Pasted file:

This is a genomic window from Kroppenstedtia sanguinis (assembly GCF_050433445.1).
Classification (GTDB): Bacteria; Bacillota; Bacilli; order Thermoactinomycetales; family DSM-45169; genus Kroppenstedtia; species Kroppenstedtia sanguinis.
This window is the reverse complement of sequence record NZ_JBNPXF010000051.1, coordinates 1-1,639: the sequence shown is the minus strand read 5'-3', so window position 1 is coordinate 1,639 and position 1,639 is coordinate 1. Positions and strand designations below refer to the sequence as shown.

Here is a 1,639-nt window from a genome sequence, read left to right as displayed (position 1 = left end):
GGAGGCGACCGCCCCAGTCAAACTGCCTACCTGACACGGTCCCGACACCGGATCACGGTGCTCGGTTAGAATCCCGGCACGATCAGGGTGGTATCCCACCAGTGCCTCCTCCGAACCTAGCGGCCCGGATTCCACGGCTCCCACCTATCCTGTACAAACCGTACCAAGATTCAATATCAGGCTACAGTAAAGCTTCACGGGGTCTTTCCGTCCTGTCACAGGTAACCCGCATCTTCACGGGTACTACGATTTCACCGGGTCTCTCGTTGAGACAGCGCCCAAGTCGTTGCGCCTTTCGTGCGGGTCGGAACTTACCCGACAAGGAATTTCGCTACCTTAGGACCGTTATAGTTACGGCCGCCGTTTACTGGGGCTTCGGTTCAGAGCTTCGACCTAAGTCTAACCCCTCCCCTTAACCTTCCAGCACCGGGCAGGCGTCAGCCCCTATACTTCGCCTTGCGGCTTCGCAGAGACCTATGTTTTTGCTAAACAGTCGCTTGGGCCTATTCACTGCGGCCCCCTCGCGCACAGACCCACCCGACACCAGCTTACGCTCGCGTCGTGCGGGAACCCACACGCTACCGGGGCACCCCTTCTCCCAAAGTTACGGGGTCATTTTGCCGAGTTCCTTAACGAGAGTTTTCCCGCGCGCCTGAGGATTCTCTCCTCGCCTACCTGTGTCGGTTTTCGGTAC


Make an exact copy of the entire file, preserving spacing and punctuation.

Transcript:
This is a genomic window from Kroppenstedtia sanguinis (assembly GCF_050433445.1).
Classification (GTDB): Bacteria; Bacillota; Bacilli; order Thermoactinomycetales; family DSM-45169; genus Kroppenstedtia; species Kroppenstedtia sanguinis.
This window is the reverse complement of sequence record NZ_JBNPXF010000051.1, coordinates 1-1,639: the sequence shown is the minus strand read 5'-3', so window position 1 is coordinate 1,639 and position 1,639 is coordinate 1. Positions and strand designations below refer to the sequence as shown.

Here is a 1,639-nt window from a genome sequence, read left to right as displayed (position 1 = left end):
GGAGGCGACCGCCCCAGTCAAACTGCCTACCTGACACGGTCCCGACACCGGATCACGGTGCTCGGTTAGAATCCCGGCACGATCAGGGTGGTATCCCACCAGTGCCTCCTCCGAACCTAGCGGCCCGGATTCCACGGCTCCCACCTATCCTGTACAAACCGTACCAAGATTCAATATCAGGCTACAGTAAAGCTTCACGGGGTCTTTCCGTCCTGTCACAGGTAACCCGCATCTTCACGGGTACTACGATTTCACCGGGTCTCTCGTTGAGACAGCGCCCAAGTCGTTGCGCCTTTCGTGCGGGTCGGAACTTACCCGACAAGGAATTTCGCTACCTTAGGACCGTTATAGTTACGGCCGCCGTTTACTGGGGCTTCGGTTCAGAGCTTCGACCTAAGTCTAACCCCTCCCCTTAACCTTCCAGCACCGGGCAGGCGTCAGCCCCTATACTTCGCCTTGCGGCTTCGCAGAGACCTATGTTTTTGCTAAACAGTCGCTTGGGCCTATTCACTGCGGCCCCCTCGCGCACAGACCCACCCGACACCAGCTTACGCTCGCGTCGTGCGGGAACCCACACGCTACCGGGGCACCCCTTCTCCCAAAGTTACGGGGTCATTTTGCCGAGTTCCTTAACGAGAGTTTTCCCGCGCGCCTGAGGATTCTCTCCTCGCCTACCTGTGTCGGTTTTCGGTAC